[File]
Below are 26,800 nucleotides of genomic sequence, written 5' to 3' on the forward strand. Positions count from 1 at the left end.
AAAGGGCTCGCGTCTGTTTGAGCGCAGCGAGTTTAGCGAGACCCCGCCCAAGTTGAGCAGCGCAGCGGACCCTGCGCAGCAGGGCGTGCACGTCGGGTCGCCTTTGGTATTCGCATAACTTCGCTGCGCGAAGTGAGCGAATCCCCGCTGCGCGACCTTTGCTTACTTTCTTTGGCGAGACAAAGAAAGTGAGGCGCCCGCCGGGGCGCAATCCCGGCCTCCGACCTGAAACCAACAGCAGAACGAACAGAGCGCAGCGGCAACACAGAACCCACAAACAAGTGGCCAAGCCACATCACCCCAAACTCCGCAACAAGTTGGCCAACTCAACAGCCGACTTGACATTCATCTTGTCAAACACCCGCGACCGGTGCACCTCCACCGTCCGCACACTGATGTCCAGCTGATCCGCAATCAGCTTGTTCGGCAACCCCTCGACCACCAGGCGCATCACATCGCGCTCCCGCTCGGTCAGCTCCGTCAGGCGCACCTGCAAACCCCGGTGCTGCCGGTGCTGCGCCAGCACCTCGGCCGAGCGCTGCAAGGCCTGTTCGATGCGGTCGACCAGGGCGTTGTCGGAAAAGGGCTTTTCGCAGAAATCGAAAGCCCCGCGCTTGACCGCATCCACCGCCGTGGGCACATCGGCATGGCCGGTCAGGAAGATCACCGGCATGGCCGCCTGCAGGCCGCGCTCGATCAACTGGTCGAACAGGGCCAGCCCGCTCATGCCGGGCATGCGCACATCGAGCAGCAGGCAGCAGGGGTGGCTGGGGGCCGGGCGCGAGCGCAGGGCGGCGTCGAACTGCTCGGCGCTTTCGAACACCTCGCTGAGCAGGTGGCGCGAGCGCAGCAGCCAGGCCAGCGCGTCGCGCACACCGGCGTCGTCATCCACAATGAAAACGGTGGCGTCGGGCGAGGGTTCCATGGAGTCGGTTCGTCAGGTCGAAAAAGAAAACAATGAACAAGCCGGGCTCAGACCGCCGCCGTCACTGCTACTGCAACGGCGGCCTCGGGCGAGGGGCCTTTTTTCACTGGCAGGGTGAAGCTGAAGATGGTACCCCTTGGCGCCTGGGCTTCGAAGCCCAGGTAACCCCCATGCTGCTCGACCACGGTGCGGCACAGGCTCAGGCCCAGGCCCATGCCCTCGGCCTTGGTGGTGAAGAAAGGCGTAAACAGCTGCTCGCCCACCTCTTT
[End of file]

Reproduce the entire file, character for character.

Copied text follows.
Below are 26,800 nucleotides of genomic sequence, written 5' to 3' on the forward strand. Positions count from 1 at the left end.
AAAGGGCTCGCGTCTGTTTGAGCGCAGCGAGTTTAGCGAGACCCCGCCCAAGTTGAGCAGCGCAGCGGACCCTGCGCAGCAGGGCGTGCACGTCGGGTCGCCTTTGGTATTCGCATAACTTCGCTGCGCGAAGTGAGCGAATCCCCGCTGCGCGACCTTTGCTTACTTTCTTTGGCGAGACAAAGAAAGTGAGGCGCCCGCCGGGGCGCAATCCCGGCCTCCGACCTGAAACCAACAGCAGAACGAACAGAGCGCAGCGGCAACACAGAACCCACAAACAAGTGGCCAAGCCACATCACCCCAAACTCCGCAACAAGTTGGCCAACTCAACAGCCGACTTGACATTCATCTTGTCAAACACCCGCGACCGGTGCACCTCCACCGTCCGCACACTGATGTCCAGCTGATCCGCAATCAGCTTGTTCGGCAACCCCTCGACCACCAGGCGCATCACATCGCGCTCCCGCTCGGTCAGCTCCGTCAGGCGCACCTGCAAACCCCGGTGCTGCCGGTGCTGCGCCAGCACCTCGGCCGAGCGCTGCAAGGCCTGTTCGATGCGGTCGACCAGGGCGTTGTCGGAAAAGGGCTTTTCGCAGAAATCGAAAGCCCCGCGCTTGACCGCATCCACCGCCGTGGGCACATCGGCATGGCCGGTCAGGAAGATCACCGGCATGGCCGCCTGCAGGCCGCGCTCGATCAACTGGTCGAACAGGGCCAGCCCGCTCATGCCGGGCATGCGCACATCGAGCAGCAGGCAGCAGGGGTGGCTGGGGGCCGGGCGCGAGCGCAGGGCGGCGTCGAACTGCTCGGCGCTTTCGAACACCTCGCTGAGCAGGTGGCGCGAGCGCAGCAGCCAGGCCAGCGCGTCGCGCACACCGGCGTCGTCATCCACAATGAAAACGGTGGCGTCGGGCGAGGGTTCCATGGAGTCGGTTCGTCAGGTCGAAAAAGAAAACAATGAACAAGCCGGGCTCAGACCGCCGCCGTCACTGCTACTGCAACGGCGGCCTCGGGCGAGGGGCCTTTTTTCACTGGCAGGGTGAAGCTGAAGATGGTACCCCTTGGCGCCTGGGCTTCGAAGCCCAGGTAACCCCCATGCTGCTCGACCACGGTGCGGCACAGGCTCAGGCCCAGGCCCATGCCCTCGGCCTTGGTGGTGAAGAAAGGCGTAAACAGCTGCTCGCCCACCTCTTT